Management of duodenal atresia associated with situs inversu
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Duodenal atresia in association with situs inversus abdominus is extremely rare. Care should be taken when selecting appropriate surgical methods, and caution should be exercised during the surgery to avoid misdiagnosis and mistreatment.

A l-day-old boy, born weighing 3 kg by spontaneous vaginal delivery at 38 weeks’ gestation to a G3P1 mother whose pregnancy was complicated by diabetes mellitus was referred following an antenatal sonographic diagnosis of polyhydramnios and DA. The child had not passed meconium and had bile-stained vomiting.

An echocardiography revealed patent ductus arteriosus (PDA) and atrial septal defect (ASD). The abdominal sonography confirmed situs inversus with the liver on the left side and the spleen on the right side. Gastroenterography was then performed to evaluate the probable anatomical abnormalities. Dilated duodenal bulb and stomach were seen at 6 minutes, and only a little contrast medium in the colon was seen at 18 minutes. These images suggested the partial obstruction of the proximal duodenum.

After confirming the condition, the stomach and duodenum were decompressed, and electrolyte losses were corrected as much as possible.

Surgical method: the child was placed in supine position under general anesthesia with tracheal intubation. Laparoscopic examination showed that the omentum was gathered under the liver, and the duodenum was adhered to the gallbladder. After their separation, the proximal duodenum was thickened and that the distal duodenum was thinned. The junction between them presented as slightly pale and dented, which should be considered as membranous duodenal stenosis.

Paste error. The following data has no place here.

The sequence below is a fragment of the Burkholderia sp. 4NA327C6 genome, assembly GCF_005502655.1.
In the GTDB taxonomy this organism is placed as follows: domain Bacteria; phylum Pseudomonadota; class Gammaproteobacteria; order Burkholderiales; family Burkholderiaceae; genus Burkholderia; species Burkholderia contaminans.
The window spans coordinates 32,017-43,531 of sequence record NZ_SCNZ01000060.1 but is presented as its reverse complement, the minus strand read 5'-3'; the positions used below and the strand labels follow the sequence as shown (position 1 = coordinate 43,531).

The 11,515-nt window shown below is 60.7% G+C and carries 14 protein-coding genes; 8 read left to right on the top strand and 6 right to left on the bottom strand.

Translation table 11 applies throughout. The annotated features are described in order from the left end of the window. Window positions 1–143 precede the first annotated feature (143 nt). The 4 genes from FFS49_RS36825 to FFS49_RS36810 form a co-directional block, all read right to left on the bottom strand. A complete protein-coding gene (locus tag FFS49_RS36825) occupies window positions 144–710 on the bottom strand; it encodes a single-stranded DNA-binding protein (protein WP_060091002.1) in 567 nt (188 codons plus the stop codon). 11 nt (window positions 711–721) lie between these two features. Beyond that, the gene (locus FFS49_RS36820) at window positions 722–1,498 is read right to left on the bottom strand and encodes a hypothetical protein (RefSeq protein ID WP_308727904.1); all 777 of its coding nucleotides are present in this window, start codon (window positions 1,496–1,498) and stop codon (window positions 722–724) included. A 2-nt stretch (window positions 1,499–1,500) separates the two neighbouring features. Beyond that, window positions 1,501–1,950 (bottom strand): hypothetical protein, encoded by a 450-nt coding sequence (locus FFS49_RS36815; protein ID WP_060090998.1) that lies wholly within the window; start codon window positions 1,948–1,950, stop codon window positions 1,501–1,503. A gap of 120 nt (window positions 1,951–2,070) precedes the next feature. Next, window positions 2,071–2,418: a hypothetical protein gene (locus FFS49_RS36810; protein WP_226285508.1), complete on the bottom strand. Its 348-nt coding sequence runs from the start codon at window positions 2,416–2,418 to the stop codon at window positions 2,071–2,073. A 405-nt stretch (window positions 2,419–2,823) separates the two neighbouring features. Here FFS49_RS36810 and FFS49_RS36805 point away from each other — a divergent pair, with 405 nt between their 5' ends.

In the laparotomy, the liver, gallbladder, spleen, and pancreas were revealed to be situs inversus. Some of the duodenum, jejunum, and ileum were twisted 360° clockwise along the superior mesenteric artery, which presented severe congestion and edema. The gastroesophageal vessels and mesenteric vessels (veins) were highly filled, but mesenteric pulsations still existed. All of the small intestine was moved out of the incision, held in the surgeon's hands and reverted counterclockwise by 360° to the normal state. It was found that the Ladd bands constricted the surface of the duodenum and colon; therefore, a Ladd procedure was performed, and the appendix was also removed. Gastrointestinal continuity was restored by duodenal-duodenal diamond anastomosis.

The infant was ventilated for 3 days postoperatively and received total parenteral nutrition for 1 week. On the postoperative 7th day, re-examination of the upper gastrointestinal series revealed that the contrast echoed well without extravasation. On the postoperative 13th day, he was discharged from the hospital with cure. He remains well 4 years later.

In conclusion, DA in association with SIA is very rare. Although several theories are put forward to clarify this matter, the proper cause of DA is not well defined. Clinical symptoms and examinations can assist diagnosis, the definitive cause should be ascertained by surgical approach. And attention should be paid to the condition of the SIA to prevent unnecessary injuries.

Source: https://journals.lww.com/md-journal/subjects/Pediatrics/Fulltext/2020/07310/Management_of_duodenal_atresia_associated_with.86.aspx
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